Both K-12 and universities plan to continue investments in green schools, citing financial and social benefits, according to a new study by McGraw-Hill Construction.
The “New & Retrofit Green Schools” study shows social benefits, such as improved health and productivity, are critical drivers for the education sector and equally as important as financial drivers.
Over 75 percent of respondents consider improving indoor air quality and enhancing health and well-being as key drivers, which is nearly the same percentage that cite financial benefits, such as lower operating costs and reduced energy use.
In the K-12 sector, social factors are particularly prominent, with over 75 percent of respondents also citing increased student performance as an important element of their decision to build green. But cost savings are critically important to the education sector, as well. Over 75 percent of respondents in both K-12 and higher education report that reducing energy use, operational savings, and improving 10-year operating costs are important reasons that have led them to build green.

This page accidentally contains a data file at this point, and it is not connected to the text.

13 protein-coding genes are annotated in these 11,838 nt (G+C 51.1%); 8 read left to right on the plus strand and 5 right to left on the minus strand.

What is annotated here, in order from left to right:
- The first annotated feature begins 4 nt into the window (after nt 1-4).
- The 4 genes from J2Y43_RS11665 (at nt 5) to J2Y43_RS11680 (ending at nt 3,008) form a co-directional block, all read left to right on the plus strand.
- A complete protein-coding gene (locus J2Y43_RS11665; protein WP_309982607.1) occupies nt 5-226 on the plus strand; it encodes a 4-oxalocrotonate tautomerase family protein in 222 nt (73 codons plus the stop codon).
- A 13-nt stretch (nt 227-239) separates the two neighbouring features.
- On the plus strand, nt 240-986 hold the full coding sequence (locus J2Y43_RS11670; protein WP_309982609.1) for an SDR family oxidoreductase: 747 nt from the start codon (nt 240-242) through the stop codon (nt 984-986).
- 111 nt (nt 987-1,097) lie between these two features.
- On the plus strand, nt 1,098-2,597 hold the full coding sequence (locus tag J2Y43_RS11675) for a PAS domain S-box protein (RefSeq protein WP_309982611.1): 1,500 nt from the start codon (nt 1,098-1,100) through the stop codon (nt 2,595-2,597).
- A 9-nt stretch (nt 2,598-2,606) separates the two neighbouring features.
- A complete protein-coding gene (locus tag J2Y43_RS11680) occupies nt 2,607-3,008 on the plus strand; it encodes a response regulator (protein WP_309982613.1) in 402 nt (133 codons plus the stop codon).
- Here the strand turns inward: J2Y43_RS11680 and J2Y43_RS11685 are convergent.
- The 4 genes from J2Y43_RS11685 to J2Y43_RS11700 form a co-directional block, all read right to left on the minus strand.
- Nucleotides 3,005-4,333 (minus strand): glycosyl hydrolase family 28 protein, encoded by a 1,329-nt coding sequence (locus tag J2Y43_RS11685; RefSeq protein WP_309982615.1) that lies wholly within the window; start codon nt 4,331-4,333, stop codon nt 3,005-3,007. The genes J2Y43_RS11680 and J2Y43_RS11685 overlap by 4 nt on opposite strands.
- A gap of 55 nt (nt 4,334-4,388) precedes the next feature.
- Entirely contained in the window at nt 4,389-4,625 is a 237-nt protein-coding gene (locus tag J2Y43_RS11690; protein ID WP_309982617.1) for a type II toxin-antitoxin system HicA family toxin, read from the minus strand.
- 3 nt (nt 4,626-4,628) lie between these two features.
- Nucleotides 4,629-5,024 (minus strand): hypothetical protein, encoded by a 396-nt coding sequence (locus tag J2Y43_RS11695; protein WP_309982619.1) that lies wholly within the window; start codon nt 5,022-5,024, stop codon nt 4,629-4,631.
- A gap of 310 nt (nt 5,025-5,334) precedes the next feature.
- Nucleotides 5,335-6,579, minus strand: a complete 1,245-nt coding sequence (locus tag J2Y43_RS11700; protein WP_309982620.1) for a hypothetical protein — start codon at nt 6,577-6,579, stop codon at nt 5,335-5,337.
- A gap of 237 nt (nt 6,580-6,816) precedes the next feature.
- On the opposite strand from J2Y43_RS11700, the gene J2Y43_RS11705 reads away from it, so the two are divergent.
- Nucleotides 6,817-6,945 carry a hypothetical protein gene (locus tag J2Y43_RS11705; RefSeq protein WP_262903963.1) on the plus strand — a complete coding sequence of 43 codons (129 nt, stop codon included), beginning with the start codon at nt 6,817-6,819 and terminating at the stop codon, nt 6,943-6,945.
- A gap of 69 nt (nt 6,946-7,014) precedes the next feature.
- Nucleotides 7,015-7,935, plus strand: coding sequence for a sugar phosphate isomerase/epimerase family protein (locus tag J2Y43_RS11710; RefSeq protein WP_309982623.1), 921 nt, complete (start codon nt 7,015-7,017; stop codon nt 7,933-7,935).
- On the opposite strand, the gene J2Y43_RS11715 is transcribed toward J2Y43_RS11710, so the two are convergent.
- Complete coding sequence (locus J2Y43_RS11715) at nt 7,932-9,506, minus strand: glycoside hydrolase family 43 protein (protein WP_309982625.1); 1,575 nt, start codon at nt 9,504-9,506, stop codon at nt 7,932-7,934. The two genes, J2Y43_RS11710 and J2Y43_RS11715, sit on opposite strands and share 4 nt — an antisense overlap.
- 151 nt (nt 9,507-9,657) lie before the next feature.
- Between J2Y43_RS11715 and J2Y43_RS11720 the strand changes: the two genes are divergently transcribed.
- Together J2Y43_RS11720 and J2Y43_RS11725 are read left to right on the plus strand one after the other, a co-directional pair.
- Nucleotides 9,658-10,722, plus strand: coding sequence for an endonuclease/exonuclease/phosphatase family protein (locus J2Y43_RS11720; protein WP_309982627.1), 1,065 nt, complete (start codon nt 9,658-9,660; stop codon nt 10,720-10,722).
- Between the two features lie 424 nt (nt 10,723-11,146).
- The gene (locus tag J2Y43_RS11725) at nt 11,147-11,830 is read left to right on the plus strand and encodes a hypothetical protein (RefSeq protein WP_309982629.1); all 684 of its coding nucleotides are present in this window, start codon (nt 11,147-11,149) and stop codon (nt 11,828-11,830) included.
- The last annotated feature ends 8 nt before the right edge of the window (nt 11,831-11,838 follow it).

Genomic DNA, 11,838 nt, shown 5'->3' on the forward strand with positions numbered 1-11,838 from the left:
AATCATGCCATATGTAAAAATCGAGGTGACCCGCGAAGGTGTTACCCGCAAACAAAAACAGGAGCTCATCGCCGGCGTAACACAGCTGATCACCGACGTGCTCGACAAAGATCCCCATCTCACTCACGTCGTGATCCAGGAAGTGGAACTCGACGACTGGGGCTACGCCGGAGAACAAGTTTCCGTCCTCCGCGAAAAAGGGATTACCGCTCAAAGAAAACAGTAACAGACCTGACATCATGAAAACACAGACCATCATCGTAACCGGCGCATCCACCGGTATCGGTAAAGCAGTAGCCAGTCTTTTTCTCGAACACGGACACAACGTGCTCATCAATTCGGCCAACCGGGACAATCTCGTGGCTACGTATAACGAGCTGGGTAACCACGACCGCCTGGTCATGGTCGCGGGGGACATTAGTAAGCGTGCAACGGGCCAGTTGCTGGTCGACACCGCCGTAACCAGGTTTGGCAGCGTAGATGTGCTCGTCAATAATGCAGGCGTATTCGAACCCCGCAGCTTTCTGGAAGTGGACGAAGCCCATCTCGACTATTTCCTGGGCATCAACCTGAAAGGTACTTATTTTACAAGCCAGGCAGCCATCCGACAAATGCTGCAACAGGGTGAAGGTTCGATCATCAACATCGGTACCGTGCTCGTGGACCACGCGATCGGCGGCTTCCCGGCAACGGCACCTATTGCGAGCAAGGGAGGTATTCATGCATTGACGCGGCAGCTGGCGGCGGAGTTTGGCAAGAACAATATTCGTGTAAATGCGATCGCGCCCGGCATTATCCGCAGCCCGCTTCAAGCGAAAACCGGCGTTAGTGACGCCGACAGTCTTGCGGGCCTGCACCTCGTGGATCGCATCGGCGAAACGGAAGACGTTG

Financially, 58 percent of administrators, facility managers and school design, and construction and real estate staffs at K-12 schools report decreased energy use in their green buildings, and 55 percent cite lower annual costs. For higher education, the financial benefits equate to 55 percent of respondents reporting decreased energy use and 46 percent reporting lower annual costs.
The need for better measures, more consistently applied, to gauge the impact of green building in the future was also unveiled in the study. Over 40 percent of both the K-12 and higher education respondents do not know the longer-term impact of their build improvements.
The study was produced with the support of the US Green Building Council Center for Green Schools, Lutron, Project Frog and Siemens. Survey and data partners included the Council of Educational Facility Planners International, The American Institute of Architects, Associated General Contractors of America, Green Schools National Network, National Association of Independent Schools, Society for Colleges and University Planning, and Second Nature.